Arrive in Kabul. Panic.

Arrived in Kabul. Immediately set off in the wrong direction, on foot, and found myself accompanied by seemingly friendly young policeman intent on leading me to a car. Got increasingly far from signs of military or police presence. Asked, “Do you know where the main military gate is?” Response, “Haha! Yes, yes.” Considered this. Asked, “Do you understand what I’m saying?” Small frown, “Aha, yes, friend. Car.” Recalled scene from Nicole Kidman flick about mail order bride. Asked, “Are you a giraffe?” Response, “Oh, yes, yes.” Frowned. Policeman sped up, carrying my duffel with body armor. At least too heavy to steal on foot.

Didn’t trust him so asked a white guy driving a truck in parking lot where I ought to be headed & whether I should trust this cop and car he is leading me to. White guy and comrades definitely military contractors, tough British types with aggressive tattoos and scarves for concealing non-Afghan-ness. Eyeballed cop and gave me a once-0ver. Took pity on obvious cluelessness and moderately stranded situation and agreed to give me a lift to the military gate, a good mile and a half away (not in the airport, as I had been led to believe).

Seriously owe them, though honestly was not going to trust the policeman and would have headed back to the airport to get directions from someone more trustworthy. Unfortunately over here pretty much means more Western. Had been feeling uneasy. Received much advice to tune of always trust instincts. Instinctively trusted British guys. Looked like they’d killed a few people. Funny how that is reassuring.

Got to military gate in warren of barbed wire and blast fences. Much gratitude to British fellows, now carrying a small arsenal of weaponry they picked up at checkpoint to civilian airport. At military gate public affairs officer not there to meet me. Make friends with Belgian checkpoint guards Bob and Dennis (Bob not real name, real one too effeminate for use in military, says Dennis) and realize have lost passport, press credentials, emergency credit card and all other contents of travel wallet, including travel wallet. Also phone number of public affairs officer who is not there. Presume stolen at airport. Distress.

Eventually pull email up on very smart phone at jaw-dropping roaming data charge of $20/mb. Get phone number, contact made, T. Sgt. Carmony on his way to pick me up. Bob and Dennis grinning and seem to find this funny though being very reassuring for obviously inept journalist who has been dumped upon them by random Brits. Still lack passport etc., not sure how this will impact trip. Contemplate possibility that I will be shipped back to US, with mixture of horror and mild relief. Notice voicemail, try to check but rebuked by cold female robot on other end of line. Abandon pursuit.

Carmony arrives, gives me ISAF media credentials, scratches head at passport situation. It is a first. I suggest embassy, he suggests his boss, but all plans somewhat hindered by fact that I am to fly out 0930 hours next morning on enormous military bird heading for ass-end of country. Carmony gives tour of base, which seems empty, though maybe just because it is late. Apparently only about 2,000 people on this base. Kandahar has 30,000. PX, canteen, restaurants, terminal, tent where I will sleep, shower where I will attempt to scrub thirty-six hours of travel out of me.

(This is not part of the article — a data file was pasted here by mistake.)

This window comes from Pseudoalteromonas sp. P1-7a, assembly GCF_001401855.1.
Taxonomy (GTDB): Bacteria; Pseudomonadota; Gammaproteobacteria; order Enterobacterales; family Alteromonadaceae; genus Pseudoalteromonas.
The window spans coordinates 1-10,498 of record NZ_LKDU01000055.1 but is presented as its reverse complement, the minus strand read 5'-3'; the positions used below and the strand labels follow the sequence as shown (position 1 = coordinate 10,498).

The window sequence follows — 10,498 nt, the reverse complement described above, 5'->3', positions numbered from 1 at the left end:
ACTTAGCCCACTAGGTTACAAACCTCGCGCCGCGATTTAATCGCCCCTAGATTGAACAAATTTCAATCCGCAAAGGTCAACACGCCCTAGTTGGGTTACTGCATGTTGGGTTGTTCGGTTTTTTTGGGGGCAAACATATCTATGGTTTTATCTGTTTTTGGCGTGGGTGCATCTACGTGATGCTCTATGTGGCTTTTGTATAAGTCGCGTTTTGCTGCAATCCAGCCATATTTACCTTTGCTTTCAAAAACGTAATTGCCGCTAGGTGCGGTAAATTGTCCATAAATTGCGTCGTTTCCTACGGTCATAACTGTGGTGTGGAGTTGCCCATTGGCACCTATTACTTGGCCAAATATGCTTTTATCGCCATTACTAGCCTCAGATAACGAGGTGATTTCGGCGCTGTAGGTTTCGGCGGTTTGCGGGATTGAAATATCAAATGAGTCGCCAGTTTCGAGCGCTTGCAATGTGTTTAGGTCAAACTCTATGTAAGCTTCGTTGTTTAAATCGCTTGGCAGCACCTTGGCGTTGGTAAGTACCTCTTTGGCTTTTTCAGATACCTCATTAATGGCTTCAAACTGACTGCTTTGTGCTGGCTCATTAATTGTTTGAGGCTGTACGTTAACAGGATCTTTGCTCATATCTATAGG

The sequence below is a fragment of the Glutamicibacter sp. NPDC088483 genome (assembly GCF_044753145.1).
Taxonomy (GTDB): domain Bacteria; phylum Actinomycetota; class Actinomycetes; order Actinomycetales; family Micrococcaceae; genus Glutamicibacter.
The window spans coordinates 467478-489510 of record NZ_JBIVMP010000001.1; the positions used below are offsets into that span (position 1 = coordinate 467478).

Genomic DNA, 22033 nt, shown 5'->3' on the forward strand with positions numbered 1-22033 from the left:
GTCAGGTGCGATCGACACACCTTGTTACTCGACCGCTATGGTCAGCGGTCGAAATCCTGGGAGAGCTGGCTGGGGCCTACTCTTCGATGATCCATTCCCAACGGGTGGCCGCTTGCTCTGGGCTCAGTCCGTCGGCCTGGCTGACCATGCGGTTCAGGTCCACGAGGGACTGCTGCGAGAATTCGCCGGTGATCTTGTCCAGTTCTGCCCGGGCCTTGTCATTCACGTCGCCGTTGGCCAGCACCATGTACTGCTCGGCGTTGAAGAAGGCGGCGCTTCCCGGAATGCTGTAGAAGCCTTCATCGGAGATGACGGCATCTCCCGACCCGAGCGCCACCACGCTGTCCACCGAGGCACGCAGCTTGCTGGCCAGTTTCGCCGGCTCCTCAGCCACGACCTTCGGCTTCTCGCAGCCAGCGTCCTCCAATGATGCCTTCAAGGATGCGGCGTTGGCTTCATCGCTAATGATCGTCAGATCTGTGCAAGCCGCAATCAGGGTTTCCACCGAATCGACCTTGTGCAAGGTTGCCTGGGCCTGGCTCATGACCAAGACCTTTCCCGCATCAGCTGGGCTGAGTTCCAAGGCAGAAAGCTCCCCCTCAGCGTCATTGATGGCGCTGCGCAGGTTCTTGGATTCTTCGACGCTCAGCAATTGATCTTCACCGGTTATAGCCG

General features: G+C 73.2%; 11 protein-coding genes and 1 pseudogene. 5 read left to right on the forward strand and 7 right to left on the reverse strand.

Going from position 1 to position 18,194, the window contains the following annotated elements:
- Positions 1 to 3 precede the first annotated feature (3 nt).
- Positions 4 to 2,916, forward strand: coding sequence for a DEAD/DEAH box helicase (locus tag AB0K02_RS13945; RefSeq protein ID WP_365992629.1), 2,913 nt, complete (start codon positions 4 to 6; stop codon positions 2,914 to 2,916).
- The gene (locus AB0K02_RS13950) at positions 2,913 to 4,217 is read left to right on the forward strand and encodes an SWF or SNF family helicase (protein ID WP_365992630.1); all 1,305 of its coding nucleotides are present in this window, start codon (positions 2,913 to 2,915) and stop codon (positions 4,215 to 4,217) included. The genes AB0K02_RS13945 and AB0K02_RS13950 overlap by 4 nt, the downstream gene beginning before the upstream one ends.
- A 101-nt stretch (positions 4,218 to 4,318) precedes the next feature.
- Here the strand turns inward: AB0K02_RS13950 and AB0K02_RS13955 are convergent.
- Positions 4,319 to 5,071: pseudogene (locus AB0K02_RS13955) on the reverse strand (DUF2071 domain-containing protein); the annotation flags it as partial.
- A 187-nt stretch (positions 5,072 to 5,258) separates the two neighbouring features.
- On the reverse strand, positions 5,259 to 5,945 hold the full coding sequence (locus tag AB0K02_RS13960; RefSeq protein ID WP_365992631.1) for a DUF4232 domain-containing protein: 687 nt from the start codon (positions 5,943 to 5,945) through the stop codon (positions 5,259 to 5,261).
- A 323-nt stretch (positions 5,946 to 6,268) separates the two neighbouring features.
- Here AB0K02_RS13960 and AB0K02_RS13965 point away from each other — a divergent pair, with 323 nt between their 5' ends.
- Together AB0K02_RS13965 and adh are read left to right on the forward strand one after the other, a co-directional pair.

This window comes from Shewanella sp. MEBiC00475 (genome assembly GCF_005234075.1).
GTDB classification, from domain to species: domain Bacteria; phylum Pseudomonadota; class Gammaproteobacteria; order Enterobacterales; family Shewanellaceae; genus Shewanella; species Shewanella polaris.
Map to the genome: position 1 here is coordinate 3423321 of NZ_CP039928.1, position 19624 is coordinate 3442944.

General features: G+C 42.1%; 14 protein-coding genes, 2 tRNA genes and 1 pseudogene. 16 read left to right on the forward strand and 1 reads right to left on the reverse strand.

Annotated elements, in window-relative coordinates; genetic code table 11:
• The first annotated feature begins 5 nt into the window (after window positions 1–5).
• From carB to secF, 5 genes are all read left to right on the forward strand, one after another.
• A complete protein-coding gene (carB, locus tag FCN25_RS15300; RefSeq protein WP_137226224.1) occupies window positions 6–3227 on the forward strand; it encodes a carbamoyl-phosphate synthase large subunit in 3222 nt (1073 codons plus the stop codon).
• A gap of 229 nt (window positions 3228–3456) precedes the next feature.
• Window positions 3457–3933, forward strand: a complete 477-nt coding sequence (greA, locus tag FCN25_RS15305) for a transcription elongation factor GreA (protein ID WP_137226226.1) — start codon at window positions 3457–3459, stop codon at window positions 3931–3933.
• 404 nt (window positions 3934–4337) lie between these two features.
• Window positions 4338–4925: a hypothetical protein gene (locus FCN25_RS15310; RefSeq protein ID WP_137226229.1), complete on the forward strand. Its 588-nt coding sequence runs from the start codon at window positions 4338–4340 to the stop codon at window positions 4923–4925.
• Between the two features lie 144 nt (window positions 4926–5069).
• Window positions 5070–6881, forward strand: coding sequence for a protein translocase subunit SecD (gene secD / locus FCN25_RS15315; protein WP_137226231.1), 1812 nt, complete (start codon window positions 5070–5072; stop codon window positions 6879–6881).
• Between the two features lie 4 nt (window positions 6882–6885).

Have dinner with Carmony in mess hall. Food isn’t terrible but can imagine that after a week or two would get pretty repetitive. Pork lo mein goes down well though in very hungry stomach and Arabic-labelled Coke helps stave off jetlag. Talk about Sergeant’s wife and daughter, Texas, Australia, horrors of living with parents as a grown man.

Afterwards head to MWR (Morale Welfare Recreation) tent for wifi to contact embassy and assess how screwed I am. About to call embassy emergency number when I see voicemail still waiting to be checked. Shrug and try one more time. Miraculously cold female robot misses call and it goes through. Voicemail not from friend calling to wish me well as suspected but from Afghan police at airport who have found travel wallet, complete with passport, credentials, emails, etc. Not sure where they got phone number from. Possibly read emails? Applaud detective work.

Call Sergeant to share good news. He is equally astounded. Both assumed that even if found by police contents would be taken to sell on black market. Apparently the one unbent cop in Kabul working airport shift today. Call cab, head back to civilian terminal. Cabbie nice older guy named Jodan (spelling entirely haphazard). Arrive at civilian entry to find blocked by cones and several police. Airport closed at 7:30pm. Explain situation to them, really Jodan does because they barely speak English so he doubles as translator. Long discussion ensues. Once situation is clarified policeman in charge tells me to come back tomorrow, no-one is in terminal anymore. Bummed. Jodan tries to persuade cop otherwise, to no avail. Return to base, morose.

At gate pull out money to pay Jodan. We had agreed to 15 for there and back. He says only five because mission failed. I insist on ten because he translated and tried so hard to get me in. He insists on five. I am astounded. I give him ten anyways. Head back in, say hi to Belgian sentries on the way, who are also bummed that passport was not recovered but wish me luck for tomorrow. Decide that Belgian military must be very friendly place.

Shower. Finally. Cease to smell like am made of feet.

Go back to MRW tent. Write this.

Emails! Bed! Passport at 0700!